The Cineworld (LSE: CINE) share price looks cheap compared to its trading history after recent declines. And with that being the case, the stock looks interesting to me as I’m a value investor at heart.
However, I’m worried about the company’s prospects. It seems to me as if the odds are stacked against the business and its plans for recovery in the near term.
Cineworld share price headwinds
The way I see it, three major headwinds are holding back the stock at present. The biggest of this is the fact that most of the firm’s locations are now closed. This is preventing the group from generating revenue.
Second, debt. Cineworld has a lot of it. It will be hard for it to make a dent in its borrowings at reduced levels of capacity, and impossible if the screens are not allowed to open.
Third, customers. Any business needs customers to be profitable. Cineworld faces a huge problem here. Aside from the fact that the group’s cinemas are closed, the firm is operating in a rapidly shifting media environment. Streaming is taking over. Consumers no longer need to visit the cinema to see the latest film. Streaming services can provide this service at a fraction of the cost.
To some extent, the Cineworld share price is tied to new film releases. A good release can make or break the firm’s year. In recent years, it has benefited from a slate of blockbuster films, but there’s no guarantee this will continue. Indeed, several films have gone straight to streaming this year.
I think this shows how little power the company really has, and that’s a concern. In some respects, it suggests the firm is not in control of its own future.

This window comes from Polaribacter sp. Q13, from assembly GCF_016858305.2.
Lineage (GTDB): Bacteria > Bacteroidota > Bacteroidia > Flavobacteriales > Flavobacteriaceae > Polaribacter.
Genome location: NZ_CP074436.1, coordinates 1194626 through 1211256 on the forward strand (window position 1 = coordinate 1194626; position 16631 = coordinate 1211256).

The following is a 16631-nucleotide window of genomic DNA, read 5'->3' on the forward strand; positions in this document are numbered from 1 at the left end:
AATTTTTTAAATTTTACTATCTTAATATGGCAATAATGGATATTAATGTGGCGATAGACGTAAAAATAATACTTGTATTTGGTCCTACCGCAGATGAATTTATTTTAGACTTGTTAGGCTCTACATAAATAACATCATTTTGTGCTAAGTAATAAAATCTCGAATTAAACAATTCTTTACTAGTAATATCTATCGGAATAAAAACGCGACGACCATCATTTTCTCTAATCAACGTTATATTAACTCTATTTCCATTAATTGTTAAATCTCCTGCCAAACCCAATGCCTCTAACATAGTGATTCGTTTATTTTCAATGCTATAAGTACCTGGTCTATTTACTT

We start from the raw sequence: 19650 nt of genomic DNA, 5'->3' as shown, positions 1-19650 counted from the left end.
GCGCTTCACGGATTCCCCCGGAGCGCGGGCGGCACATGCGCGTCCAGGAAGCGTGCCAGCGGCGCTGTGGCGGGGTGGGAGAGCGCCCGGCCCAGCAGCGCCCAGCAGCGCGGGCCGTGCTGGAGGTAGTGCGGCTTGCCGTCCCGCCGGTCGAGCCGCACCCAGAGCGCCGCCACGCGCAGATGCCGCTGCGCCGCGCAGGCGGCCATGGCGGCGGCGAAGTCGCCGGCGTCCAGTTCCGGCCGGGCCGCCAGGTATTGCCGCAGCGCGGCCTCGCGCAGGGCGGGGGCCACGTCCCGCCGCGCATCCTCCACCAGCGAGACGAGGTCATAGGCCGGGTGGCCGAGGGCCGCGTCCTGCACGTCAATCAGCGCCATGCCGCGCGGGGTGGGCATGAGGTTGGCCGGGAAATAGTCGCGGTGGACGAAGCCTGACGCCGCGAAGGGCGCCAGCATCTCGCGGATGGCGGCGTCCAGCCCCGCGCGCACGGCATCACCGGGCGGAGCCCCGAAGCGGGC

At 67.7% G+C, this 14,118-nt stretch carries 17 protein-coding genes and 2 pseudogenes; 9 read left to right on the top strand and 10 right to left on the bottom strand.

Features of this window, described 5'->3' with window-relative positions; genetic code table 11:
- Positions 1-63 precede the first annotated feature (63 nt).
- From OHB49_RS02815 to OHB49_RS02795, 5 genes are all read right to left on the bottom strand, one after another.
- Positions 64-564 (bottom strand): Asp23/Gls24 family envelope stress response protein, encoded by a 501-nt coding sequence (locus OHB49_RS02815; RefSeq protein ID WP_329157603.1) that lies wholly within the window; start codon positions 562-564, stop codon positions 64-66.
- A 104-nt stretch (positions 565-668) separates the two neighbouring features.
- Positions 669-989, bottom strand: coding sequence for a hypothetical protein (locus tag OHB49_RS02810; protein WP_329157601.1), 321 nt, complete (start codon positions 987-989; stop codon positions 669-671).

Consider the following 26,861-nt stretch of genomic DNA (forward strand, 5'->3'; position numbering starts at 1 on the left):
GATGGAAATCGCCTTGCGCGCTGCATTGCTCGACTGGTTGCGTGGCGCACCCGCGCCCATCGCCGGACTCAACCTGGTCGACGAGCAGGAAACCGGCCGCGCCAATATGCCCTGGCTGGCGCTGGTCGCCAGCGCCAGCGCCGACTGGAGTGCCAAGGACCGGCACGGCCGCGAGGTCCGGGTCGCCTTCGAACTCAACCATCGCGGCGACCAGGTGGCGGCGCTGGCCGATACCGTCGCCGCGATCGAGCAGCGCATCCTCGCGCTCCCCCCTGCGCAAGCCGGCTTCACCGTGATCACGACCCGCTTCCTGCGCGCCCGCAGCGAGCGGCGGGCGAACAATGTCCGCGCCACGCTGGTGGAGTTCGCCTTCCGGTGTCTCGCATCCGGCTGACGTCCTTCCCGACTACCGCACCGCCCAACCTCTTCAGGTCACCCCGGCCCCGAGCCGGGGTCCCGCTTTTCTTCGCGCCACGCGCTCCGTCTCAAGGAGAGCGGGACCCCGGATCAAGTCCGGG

When evaluating stocks for my portfolio, I like to buy companies with strong competitive advantages and robust balance sheets. Cineworld has neither of these.
As such, I’m wary about buying the shares. Yes, the stock looks cheap compared to its trading history. However, from a fundamental perspective, it isn’t easy to see where the company goes from here.
Even if a coronavirus vaccine is rolled out in the next few months, there is no guarantee consumers will return to the group’s screens quickly. What’s more, there’s no guarantee production studios will supply the business with films to show. This makes it very difficult for me to figure out if the company has any future, and if it is worth buying at current levels.
Therefore, I may avoid the business for the time being in favour of other opportunities. I think it may be more sensible to wait and see how the next few months pan out before taking a position. Even though a vaccine rollout is on the horizon, this does not guarantee that the Cineworld share price will recover lost ground in the near term.
It’s ugly out there…
The threat posed by the coronavirus outbreak have spooked global markets in 2020, sending stock prices into a nosedive.
We’ve now entered our second national lockdown, and investors are worried that another stock market crash could be around the corner.
Against such a backdrop of market worry, it’s little wonder that many investors feel panicked. (After all, nobody likes to see the value of their portfolio fall significantly in such a short space of time.)
Fortunately, The Motley Fool is here to help, and you don’t have to face this alone…
Download a FREE copy of our Bear Market Survival Guide today and discover the five steps you can take right now to try and bolster your portfolio… including how you can even aim to turn today’s market uncertainty to your advantage.
Rupert Hargreaves has no position in any of the shares mentioned. The Motley Fool UK has no position in any of the shares mentioned. Views expressed on the companies mentioned in this article are those of the writer and therefore may differ from the official recommendations we make in our subscription services such as Share Advisor, Hidden Winners and Pro. Here at The Motley Fool we believe that considering a diverse range of insights makes us better investors.